October 19, 2009

Thomas Keller's Cassoulet & 2001 Vieux Donjon Chateauneuf-du-Pape

Cassoulet is a peasant dish that origniated in the south of France. You can think of Cassoulet as a fancy way of describing pork-n-beans. Traditionally, Cassoulet is made with various combinations of duck confit, goose, pork sausage, pork, pork skin, bacon, garlic, onions, and lotsa white beans. The key to Cassoulet is cooking it long and low over the course of an afternoon (or two). There are numerous recipes for Cassoulet, some more complicated than others. It's not uncommon for Cassoulet to be a two or three day process (see Julia's or Bourdain's Les Halles' Cassoulet if you really want to spend three days on your Cassoulet).

I like Thomas Keller's "easy" Cassoulet recipe. You start by rendering lardons, then browning pork shoulder in the fat. Remove the pork, sautee onions in the renderings and then deglaze with white wine. Once the wine is reduced by half add white beans (canned work here), chicken stock, a head of garlic, and some crushed tomatoes. Return the pork shoulder to the pot, and let it go for about 8 hours at 200 degrees. After 8 hours or so, you'll have a pot of gooey goodness with pork that just falls apart and creamy beans. Stir in some toasted panko and parsley, a little parmesan, top with baguette slices and it's the best damn thing you could eat on a cold Sunday night.

One of my favorite wines with Cassoulet is Chateauneuf-du-Pape. I also love CdP in the fall, it's like a warm blanket, it makes me think of home and cold nights by a raging fire.
2001 Vieux Donjon Chateauneuf du Pape

The wine, from a .375, showed a soaring nose of iodine, pine, abd wet leaves. Palate features red fuit, spice, white pepper, and garrigue. Tightens slightly with air. Still formidable tannins on the backside. Shows like a youngster still, but a delight, and so bloody good with the Cassoulet. Yum.


  1. Sounds awesome. My wife and I will have to add Cassoulet to our winter Sunday cooking dish wish list, though we have no aged CdP to go with it, I'm sure we can come up with something.

  2. Thanks, Kevin. Cassoulet is so incredibly perfect for cold fall/winter nights. The dish came from southern France, Cab Franc, Bandol, and even older Burds work well. I just happen to like it with CdP, too! Cheers.

  3. Looks awesome man. I've been wanting to make Bourdain's cassoulet ever since I got the book but duck confit is pretty hard to find in Athens.

    Sure beats chicken soup on any night of day - not just Sunday!

  4. DWAFD, that sounds awesome. Cold snap over the weekend definitely called for some hearty dishes. I made a pretty strong ragu bolognese Sat. night, but I don't know if it would stand up to this. Well done!

  5. Thanks Sean-Bourdain's recipe is the bomb; I haven't made it, but have had Rowdy's incredible version. This one is an easier knock-off and is not really "tradtional" cassoulet. Thanks for the comments.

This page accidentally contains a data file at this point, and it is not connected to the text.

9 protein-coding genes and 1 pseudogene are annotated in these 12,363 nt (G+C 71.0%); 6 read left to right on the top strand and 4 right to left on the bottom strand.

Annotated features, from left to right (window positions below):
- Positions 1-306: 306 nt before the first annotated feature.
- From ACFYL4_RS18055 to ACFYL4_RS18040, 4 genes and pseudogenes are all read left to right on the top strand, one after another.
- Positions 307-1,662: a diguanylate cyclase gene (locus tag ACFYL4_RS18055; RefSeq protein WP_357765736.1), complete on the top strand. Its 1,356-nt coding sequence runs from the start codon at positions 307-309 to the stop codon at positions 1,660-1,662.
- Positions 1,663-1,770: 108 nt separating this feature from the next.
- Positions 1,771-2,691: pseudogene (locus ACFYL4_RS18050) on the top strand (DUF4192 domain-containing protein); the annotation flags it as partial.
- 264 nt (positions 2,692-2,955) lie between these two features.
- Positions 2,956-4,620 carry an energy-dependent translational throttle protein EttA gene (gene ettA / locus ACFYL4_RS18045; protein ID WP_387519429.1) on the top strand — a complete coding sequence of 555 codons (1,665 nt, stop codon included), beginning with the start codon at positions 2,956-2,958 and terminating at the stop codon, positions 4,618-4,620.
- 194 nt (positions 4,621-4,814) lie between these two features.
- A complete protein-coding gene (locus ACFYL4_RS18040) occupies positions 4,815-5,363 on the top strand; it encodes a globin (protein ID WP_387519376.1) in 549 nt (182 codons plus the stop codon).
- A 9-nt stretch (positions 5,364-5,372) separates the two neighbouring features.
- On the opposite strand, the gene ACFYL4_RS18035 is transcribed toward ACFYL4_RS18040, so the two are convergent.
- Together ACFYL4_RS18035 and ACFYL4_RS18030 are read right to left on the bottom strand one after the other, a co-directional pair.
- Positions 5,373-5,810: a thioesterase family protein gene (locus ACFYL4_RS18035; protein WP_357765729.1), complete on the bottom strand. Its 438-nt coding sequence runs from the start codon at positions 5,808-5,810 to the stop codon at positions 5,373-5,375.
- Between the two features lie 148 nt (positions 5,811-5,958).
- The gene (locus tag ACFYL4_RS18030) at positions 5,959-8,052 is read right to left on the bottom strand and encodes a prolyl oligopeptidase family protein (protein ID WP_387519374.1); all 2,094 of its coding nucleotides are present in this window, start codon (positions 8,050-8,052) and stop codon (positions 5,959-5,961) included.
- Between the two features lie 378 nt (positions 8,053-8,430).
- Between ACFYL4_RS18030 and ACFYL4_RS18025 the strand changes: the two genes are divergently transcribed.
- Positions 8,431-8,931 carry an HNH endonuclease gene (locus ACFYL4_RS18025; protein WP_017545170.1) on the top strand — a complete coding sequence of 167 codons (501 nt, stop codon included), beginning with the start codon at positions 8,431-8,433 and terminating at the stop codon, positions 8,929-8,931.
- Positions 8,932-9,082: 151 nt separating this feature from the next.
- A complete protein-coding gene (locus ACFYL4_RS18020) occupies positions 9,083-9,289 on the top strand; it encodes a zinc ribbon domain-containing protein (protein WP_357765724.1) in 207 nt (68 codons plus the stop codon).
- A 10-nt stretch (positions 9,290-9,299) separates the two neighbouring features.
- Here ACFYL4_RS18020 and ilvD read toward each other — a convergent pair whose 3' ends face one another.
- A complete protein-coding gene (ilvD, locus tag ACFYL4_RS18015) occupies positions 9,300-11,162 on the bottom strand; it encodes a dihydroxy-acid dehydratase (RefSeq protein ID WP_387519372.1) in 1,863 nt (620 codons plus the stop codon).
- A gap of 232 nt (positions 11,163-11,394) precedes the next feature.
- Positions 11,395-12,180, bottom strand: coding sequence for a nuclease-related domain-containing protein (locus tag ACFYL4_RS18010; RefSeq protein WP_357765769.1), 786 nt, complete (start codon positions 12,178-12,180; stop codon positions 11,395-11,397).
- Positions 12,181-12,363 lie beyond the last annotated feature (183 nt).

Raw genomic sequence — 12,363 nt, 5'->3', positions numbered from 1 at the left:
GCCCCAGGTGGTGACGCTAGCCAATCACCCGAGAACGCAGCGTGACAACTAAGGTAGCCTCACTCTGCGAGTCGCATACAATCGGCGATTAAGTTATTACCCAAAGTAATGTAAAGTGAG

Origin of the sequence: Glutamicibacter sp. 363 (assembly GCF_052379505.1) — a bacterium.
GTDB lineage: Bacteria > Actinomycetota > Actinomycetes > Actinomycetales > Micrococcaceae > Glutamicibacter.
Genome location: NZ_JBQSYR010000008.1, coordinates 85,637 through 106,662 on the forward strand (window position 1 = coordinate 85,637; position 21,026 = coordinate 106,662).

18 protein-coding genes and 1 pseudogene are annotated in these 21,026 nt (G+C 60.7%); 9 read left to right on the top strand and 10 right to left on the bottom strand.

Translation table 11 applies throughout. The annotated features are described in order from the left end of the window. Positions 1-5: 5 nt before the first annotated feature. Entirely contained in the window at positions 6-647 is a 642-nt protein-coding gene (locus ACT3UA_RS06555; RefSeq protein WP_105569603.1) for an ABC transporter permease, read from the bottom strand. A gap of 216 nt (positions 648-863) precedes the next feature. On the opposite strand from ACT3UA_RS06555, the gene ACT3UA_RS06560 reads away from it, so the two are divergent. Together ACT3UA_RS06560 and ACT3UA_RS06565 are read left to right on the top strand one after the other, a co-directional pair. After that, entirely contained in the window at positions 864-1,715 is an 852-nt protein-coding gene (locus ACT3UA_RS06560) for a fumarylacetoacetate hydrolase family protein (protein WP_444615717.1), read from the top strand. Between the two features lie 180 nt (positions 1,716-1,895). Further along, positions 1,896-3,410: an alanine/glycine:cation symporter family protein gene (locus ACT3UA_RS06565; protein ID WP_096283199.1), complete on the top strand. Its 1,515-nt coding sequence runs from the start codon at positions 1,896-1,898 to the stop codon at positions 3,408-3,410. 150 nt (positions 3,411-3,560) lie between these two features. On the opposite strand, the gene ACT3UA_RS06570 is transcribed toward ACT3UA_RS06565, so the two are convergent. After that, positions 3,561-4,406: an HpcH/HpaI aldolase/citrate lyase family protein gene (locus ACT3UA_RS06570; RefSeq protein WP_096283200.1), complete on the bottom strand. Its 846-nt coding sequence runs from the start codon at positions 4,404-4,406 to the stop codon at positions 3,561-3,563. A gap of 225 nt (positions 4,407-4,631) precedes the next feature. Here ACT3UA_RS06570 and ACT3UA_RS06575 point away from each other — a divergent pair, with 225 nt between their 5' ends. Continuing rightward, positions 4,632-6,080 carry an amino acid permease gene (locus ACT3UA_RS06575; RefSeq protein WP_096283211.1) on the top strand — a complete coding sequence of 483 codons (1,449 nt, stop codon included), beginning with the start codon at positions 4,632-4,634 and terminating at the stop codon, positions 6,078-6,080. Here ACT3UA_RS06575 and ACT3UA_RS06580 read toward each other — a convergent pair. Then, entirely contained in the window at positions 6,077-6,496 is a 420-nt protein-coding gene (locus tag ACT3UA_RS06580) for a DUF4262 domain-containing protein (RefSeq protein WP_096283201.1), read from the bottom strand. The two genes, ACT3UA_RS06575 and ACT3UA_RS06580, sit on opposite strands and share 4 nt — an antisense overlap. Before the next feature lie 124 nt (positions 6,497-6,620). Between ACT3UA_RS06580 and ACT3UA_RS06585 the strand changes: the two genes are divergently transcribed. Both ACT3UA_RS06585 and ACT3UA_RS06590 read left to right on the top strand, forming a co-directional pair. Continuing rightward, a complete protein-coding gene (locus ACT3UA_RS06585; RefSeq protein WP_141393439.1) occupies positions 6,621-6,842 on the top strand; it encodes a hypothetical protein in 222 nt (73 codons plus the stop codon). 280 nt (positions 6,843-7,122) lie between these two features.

Joe-Bolognese sounds great, too. I've never made a bolognese. Need to. Thanks!

  6. Dude, that is some fine lookin' cassoulet my friend!

  7. Thanks Rowdy. My cassoulet will do...until I can convince you to make yours again.

  8. I do not render the lardons. I actually place large thick pieces of bacon above the last layer of beans so the fat will melt on these beans that are not directly sitting in the juice.

    Duck confit is hard to find indeed as some commented; I replace it with chicken legs or duck legs (get a frozen whole duck and use the legs for the cassoulet, roast the rest for another meal).

    Traditionally you would not put bread slices on top but a eight to quater inch layer of bread crumbs just above the bacon and beans and the liquid must not come all the way up or the bread will be too humid and should be crunchy.

    Then I cook it in an imported French Claybourg clay tureen (available at www.claybourg.com) for 3 hours at 325 degrees. Cooking the cassoulet in clay is the best by far, no comparison with a cast iron casserole, it tasts 10 times better. If you have time you could cook for a couple hours, let it slowly cool off at room temp. in the clay pot overnight and cook it again 1 or 2 hours the following day. This way all the flavors come together during the cooling process. Also, to keep all the juices and flavors in, seal the clay pot with a flour and water dough (oil the pot before so it does not stick too much).

  9. Guillaume,
    Great points all around. I like the idea of laying the bacon across the top layer of beans, going to try that next time. I usually don't put the baguette slices on top; it's a Keller thing I thought I'd try.
    Thanks for the tip on the clay tureen.

  10. Dude! I love cassoulet -- which Atlanta restaurants do it best?

    And you are spot on: CdP pairs perfectly.

    Doug K

  11. Thanks, Doug!
    The only cassoulet I've had locally was at Cafe Alsace in Decatur. A gem of a restaurant.